Accessibility links

Thousands of Norwegians Defy Confessed Killer Breivik in Song


People place flowers near the entrance of a courthouse where the trial of Anders Behring Breivik is conducted, as thousands turn up in poor weather to sing a popular children's song in Oslo April 26, 2012.

People place flowers near the entrance of a courthouse where the trial of Anders Behring Breivik is conducted, as thousands turn up in poor weather to sing a popular children's song in Oslo April 26, 2012.

Tens of thousands of Norwegians have gathered in Oslo to sing a folk song about multiculturalism, while confessed killer Anders Behring Breivik sat in court, hearing the testimony of survivors of his attacks last July at a government building and a political youth camp.

Breivik admits to killing 77 people in order to fight multiculturalism in Norway and what he sees as a Muslim invasion of Europe.

The demonstrators waved roses and flags Thursday as they and Norwegian folk singer Lillebjoern Nilsen sang an adaptation of the children's song, "My Rainbow Race," which Breivik in court last week called an example of Marxist brainwashing.

Members of the crowd later marched to the courthouse. Inside, a 24-year-old woman described how she fell into a coma and lost her memory after Breivik detonated a bomb at the government building where she worked. A man who worked in the same building described how he had lost 80 percent of his sight as a result of the blast, which killed eight people.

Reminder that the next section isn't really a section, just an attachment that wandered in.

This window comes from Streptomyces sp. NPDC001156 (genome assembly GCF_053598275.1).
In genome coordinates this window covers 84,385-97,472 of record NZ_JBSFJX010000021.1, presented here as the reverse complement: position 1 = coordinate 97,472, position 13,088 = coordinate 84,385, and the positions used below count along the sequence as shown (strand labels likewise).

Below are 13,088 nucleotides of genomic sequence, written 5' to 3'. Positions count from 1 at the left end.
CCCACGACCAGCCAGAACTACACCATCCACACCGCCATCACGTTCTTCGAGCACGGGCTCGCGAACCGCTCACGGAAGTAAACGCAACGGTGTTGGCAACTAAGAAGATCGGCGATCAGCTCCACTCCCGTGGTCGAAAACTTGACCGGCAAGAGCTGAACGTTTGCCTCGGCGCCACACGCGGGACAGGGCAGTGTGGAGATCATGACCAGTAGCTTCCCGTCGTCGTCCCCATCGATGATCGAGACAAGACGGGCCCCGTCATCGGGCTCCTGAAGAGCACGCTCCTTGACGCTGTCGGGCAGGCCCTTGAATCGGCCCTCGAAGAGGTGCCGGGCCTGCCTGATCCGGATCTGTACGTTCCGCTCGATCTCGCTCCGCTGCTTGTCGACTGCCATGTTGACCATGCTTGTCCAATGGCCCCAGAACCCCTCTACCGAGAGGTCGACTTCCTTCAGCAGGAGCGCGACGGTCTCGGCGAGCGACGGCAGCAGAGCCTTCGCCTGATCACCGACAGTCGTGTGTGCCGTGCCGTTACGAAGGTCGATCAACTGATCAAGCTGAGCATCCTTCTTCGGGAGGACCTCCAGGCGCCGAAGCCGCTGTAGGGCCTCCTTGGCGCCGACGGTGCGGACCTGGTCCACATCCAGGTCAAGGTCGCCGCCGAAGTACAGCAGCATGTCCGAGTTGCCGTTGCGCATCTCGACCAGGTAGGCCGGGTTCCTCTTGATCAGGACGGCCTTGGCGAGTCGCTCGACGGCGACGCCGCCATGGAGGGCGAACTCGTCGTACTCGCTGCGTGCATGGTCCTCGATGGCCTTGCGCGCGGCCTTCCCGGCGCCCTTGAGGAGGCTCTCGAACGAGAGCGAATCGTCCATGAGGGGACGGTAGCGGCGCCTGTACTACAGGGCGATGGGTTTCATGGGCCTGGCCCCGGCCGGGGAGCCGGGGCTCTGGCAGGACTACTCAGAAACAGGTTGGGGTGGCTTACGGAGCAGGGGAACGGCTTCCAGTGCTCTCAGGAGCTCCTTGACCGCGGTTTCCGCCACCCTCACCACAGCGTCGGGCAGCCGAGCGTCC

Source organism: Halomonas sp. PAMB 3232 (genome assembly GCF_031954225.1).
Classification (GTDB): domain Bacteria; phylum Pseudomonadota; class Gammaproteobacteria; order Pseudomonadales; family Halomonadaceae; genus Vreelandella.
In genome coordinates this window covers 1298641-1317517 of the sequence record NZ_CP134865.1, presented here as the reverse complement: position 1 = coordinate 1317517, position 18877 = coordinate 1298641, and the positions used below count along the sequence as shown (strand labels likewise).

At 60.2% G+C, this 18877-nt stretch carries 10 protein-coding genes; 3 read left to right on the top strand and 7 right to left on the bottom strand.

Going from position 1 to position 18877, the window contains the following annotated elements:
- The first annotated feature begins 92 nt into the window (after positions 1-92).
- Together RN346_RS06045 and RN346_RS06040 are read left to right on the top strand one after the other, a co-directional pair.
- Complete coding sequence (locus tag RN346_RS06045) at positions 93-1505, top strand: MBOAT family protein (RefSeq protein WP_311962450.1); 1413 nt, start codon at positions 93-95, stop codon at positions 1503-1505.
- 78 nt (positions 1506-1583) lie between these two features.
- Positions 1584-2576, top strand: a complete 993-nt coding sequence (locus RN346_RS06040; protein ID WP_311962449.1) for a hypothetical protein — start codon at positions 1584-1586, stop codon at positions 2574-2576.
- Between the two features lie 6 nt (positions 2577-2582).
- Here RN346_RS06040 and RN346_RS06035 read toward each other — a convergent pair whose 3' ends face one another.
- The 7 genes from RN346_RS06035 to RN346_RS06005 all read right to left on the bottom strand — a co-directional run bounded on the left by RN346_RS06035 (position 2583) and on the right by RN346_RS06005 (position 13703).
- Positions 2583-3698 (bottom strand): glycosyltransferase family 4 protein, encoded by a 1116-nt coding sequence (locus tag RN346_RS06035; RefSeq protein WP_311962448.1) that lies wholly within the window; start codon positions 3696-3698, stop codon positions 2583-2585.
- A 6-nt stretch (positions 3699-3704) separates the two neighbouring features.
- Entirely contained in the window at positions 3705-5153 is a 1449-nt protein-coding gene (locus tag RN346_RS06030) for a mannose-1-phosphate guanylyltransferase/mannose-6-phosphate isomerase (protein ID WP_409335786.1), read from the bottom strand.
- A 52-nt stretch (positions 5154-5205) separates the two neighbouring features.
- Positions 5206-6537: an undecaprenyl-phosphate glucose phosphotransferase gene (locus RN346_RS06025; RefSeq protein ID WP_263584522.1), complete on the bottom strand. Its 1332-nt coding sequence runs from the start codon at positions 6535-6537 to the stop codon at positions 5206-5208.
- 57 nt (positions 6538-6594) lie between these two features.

On Wednesday, Breivik told the Oslo court that a report declaring him insane was based on "fabrications" by court appointed psychiatrists. He has previously said an insanity ruling would be "worse than death."

Last week, Breivik described in chilling detail how he hunted down and shot to death 69 people last July at a political youth camp on an island outside Oslo.

He told a court filled with relatives of those he killed that at first he was hesitant to carry out his plan to shoot as many people as he could when he arrived on Utoya island. But he said the killing became easier once he shot his first victim in the head.

Breivik had already killed eight people by setting off a bomb at a government building in Oslo.

Breivik said he planned the bombing of that building after intensively researching other attacks throughout the world, including that of another anti-government terrorist, Timothy McVeigh, in the United States. McVeigh, who has since been executed, planted a truck bomb in Oklahoma City in 1995 that killed 168 people and injured more than 600.

Norway does not have the death penalty, but if the court finds him guilty and sane, he will serve a maximum 21-year sentence, which could be extended if he were considered a continued danger.

Some information for this report was provided by AP, AFP and Reuters.

XS
SM
MD
LG